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Robot finds 'monster' in Loch Ness - but it's a movie prop

Last Updated Apr 14, 2016 at 9:35 am EST

Sonar image of a Loch Ness monster movie prop found resting on a crest on the bottom of the Loch. KONGSBERG MARITIME.

An underwater robot exploring Loch Ness has discovered a dark, monster-shaped mass in its depths.

Disappointingly, tourism officials said the nine-metre object is not the fabled Loch Ness Monster, but a prop left over from a 1970 film.

Billy Wilder’s “The Private Life of Sherlock Holmes” puts the great detective on the trail of the monster, which turns out to be a disguised submarine.

The underwater robot, operated by Norwegian company Kongsberg Maritime, discovered the movie prop in Loch Ness. Photo via Twitter/@VisitScotNews.
The underwater robot, operated by Norwegian company Kongsberg Maritime, discovered the movie prop in Loch Ness. Photo via Twitter/@VisitScotNews.

 

A model of the submarine-monster sank during production to the bottom of the 230 metre-deep lake (or, as the Scottish would say, the 230 metre-deep loch).

The robot, operated by Norwegian company Kongsberg Maritime, made the discovery in the Loch.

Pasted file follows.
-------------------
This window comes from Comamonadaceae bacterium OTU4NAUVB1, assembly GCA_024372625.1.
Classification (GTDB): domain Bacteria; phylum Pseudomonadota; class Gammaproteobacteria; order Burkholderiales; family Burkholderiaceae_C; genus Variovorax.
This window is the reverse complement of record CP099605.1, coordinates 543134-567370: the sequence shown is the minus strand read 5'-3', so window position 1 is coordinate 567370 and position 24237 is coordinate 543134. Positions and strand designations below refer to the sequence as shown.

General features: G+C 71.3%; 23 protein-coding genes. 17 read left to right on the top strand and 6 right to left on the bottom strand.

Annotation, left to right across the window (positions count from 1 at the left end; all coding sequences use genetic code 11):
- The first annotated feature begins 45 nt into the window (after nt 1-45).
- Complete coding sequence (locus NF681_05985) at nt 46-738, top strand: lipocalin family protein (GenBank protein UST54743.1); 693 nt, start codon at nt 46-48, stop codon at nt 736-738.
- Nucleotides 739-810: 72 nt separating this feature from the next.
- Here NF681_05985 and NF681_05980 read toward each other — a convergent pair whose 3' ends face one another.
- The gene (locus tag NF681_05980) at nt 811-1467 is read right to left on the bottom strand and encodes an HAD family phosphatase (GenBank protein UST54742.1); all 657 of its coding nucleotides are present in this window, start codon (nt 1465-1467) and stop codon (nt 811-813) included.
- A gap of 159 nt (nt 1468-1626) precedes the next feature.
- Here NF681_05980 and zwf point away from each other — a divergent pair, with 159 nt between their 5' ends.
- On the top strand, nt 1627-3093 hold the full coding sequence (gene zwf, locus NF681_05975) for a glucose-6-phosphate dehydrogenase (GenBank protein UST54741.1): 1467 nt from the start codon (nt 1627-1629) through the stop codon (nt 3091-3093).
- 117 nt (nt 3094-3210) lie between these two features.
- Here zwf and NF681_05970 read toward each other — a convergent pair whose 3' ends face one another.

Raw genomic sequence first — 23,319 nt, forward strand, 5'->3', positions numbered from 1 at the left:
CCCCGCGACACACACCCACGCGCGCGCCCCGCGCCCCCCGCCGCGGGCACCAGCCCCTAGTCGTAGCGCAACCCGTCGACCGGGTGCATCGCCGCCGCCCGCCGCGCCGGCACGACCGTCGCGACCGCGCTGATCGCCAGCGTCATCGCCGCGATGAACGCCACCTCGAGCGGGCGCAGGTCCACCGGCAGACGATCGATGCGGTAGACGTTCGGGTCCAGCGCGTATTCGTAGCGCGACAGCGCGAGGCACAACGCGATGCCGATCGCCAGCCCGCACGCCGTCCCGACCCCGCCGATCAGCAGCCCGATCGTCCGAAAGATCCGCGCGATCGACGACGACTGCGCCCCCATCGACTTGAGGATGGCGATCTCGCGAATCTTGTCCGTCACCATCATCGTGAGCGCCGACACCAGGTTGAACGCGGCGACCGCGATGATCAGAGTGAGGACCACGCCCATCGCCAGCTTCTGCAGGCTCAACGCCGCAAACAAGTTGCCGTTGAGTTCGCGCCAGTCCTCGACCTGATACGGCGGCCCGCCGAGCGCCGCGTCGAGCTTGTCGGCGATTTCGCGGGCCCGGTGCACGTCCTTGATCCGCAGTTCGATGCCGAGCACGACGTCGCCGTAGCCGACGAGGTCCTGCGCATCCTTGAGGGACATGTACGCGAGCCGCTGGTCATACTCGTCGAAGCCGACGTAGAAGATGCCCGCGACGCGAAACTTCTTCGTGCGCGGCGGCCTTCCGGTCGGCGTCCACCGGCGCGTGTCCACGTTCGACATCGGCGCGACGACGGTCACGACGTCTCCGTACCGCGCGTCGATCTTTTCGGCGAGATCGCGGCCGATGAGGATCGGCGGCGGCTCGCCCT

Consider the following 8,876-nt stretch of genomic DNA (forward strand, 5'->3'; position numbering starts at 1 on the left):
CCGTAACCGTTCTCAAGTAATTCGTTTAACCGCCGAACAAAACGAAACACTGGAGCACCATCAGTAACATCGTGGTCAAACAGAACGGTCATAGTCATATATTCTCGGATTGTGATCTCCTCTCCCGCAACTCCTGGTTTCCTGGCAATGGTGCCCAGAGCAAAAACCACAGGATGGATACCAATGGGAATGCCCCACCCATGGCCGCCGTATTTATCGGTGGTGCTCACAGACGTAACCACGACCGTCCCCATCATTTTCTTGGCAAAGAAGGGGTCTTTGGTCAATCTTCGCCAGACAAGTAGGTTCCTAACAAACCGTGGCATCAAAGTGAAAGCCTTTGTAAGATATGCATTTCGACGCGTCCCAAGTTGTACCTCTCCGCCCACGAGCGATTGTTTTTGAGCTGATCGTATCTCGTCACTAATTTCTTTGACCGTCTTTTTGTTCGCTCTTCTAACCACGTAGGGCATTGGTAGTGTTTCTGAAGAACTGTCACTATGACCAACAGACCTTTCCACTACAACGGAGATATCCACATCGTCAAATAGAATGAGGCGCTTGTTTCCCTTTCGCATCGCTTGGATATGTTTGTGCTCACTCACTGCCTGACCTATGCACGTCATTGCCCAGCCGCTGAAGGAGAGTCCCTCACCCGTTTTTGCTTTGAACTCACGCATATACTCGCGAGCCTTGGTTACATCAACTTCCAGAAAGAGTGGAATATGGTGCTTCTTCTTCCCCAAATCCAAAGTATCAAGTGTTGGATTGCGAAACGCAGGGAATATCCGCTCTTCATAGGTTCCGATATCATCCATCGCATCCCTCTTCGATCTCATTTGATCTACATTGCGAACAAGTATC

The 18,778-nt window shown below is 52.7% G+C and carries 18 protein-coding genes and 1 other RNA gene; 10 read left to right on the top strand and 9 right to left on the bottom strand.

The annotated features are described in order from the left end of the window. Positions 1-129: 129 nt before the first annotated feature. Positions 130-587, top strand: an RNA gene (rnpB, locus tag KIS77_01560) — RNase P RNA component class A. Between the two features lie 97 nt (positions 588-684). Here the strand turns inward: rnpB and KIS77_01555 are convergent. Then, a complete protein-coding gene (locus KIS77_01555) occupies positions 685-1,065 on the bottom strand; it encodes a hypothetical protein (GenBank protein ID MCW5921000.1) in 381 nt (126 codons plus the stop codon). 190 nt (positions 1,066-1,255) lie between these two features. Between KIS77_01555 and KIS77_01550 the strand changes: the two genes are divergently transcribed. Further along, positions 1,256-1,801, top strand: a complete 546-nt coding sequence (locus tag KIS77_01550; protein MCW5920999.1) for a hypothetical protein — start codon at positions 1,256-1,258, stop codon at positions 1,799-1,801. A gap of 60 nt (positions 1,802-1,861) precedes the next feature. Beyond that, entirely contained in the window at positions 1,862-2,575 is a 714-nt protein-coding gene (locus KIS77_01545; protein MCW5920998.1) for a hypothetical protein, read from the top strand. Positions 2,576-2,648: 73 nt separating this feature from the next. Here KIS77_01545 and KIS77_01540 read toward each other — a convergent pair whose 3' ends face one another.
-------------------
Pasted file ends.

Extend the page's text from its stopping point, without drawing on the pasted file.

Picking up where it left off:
“The vehicle allows sonars to scan just a few meters from the loch floor, giving resolution several orders of magnitude greater than anything before,” said Kongsberg Maritime engineer Craig Wallace, as quoted in Reuters.

Sonar image of a Loch Ness monster movie prop found resting on a crest on the bottom of the Loch. KONGSBERG MARITIME.
Sonar image of a Loch Ness monster movie prop found resting on a crest on the bottom of the Loch. KONGSBERG MARITIME.

 

Model of the Loch Ness Monster prop used during filming of the 1970's "The Private Life of Sherlock Holmes." KONGSBERG MARITIME.
Model of the Loch Ness Monster prop used during filming of the 1970’s “The Private Life of Sherlock Holmes.” KONGSBERG MARITIME.

 

Tourism body Visit Scotland backed the survey of the marine robot, which has been the most detailed to date of the Loch.

Chief executive Malcolm Roughead said that whatever the survey found, “there will always be a sense of mystery and the unknown around what really lies beneath Loch Ness.”

With files from Reuters